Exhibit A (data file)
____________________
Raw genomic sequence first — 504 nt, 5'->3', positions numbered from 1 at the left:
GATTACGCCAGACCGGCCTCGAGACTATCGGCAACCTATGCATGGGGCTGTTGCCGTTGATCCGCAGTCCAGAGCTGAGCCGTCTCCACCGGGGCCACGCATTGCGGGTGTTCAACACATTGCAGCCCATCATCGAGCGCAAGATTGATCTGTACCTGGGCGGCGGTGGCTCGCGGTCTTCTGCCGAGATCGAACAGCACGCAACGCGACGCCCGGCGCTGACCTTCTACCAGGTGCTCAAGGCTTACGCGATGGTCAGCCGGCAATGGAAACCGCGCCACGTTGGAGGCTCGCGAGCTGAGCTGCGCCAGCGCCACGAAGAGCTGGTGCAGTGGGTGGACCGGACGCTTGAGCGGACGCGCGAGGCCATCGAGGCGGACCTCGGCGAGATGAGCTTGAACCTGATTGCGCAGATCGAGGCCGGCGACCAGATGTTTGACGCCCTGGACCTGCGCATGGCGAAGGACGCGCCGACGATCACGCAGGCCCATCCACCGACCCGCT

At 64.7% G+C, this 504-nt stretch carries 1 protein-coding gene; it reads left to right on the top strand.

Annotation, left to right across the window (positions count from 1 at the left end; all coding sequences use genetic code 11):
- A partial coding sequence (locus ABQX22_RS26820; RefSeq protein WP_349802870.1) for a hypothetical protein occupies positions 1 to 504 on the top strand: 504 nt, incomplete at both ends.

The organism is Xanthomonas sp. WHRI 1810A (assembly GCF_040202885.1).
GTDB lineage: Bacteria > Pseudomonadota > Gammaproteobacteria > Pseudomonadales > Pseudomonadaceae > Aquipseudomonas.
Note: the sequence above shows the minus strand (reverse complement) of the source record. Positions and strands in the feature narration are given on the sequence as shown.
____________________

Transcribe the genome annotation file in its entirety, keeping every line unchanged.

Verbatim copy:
Raw genomic sequence first — 504 nt, 5'->3', positions numbered from 1 at the left:
GATTACGCCAGACCGGCCTCGAGACTATCGGCAACCTATGCATGGGGCTGTTGCCGTTGATCCGCAGTCCAGAGCTGAGCCGTCTCCACCGGGGCCACGCATTGCGGGTGTTCAACACATTGCAGCCCATCATCGAGCGCAAGATTGATCTGTACCTGGGCGGCGGTGGCTCGCGGTCTTCTGCCGAGATCGAACAGCACGCAACGCGACGCCCGGCGCTGACCTTCTACCAGGTGCTCAAGGCTTACGCGATGGTCAGCCGGCAATGGAAACCGCGCCACGTTGGAGGCTCGCGAGCTGAGCTGCGCCAGCGCCACGAAGAGCTGGTGCAGTGGGTGGACCGGACGCTTGAGCGGACGCGCGAGGCCATCGAGGCGGACCTCGGCGAGATGAGCTTGAACCTGATTGCGCAGATCGAGGCCGGCGACCAGATGTTTGACGCCCTGGACCTGCGCATGGCGAAGGACGCGCCGACGATCACGCAGGCCCATCCACCGACCCGCT

At 64.7% G+C, this 504-nt stretch carries 1 protein-coding gene; it reads left to right on the top strand.

Annotation, left to right across the window (positions count from 1 at the left end; all coding sequences use genetic code 11):
- A partial coding sequence (locus ABQX22_RS26820; RefSeq protein WP_349802870.1) for a hypothetical protein occupies positions 1 to 504 on the top strand: 504 nt, incomplete at both ends.

The organism is Xanthomonas sp. WHRI 1810A (assembly GCF_040202885.1).
GTDB lineage: Bacteria > Pseudomonadota > Gammaproteobacteria > Pseudomonadales > Pseudomonadaceae > Aquipseudomonas.
Note: the sequence above shows the minus strand (reverse complement) of the source record. Positions and strands in the feature narration are given on the sequence as shown.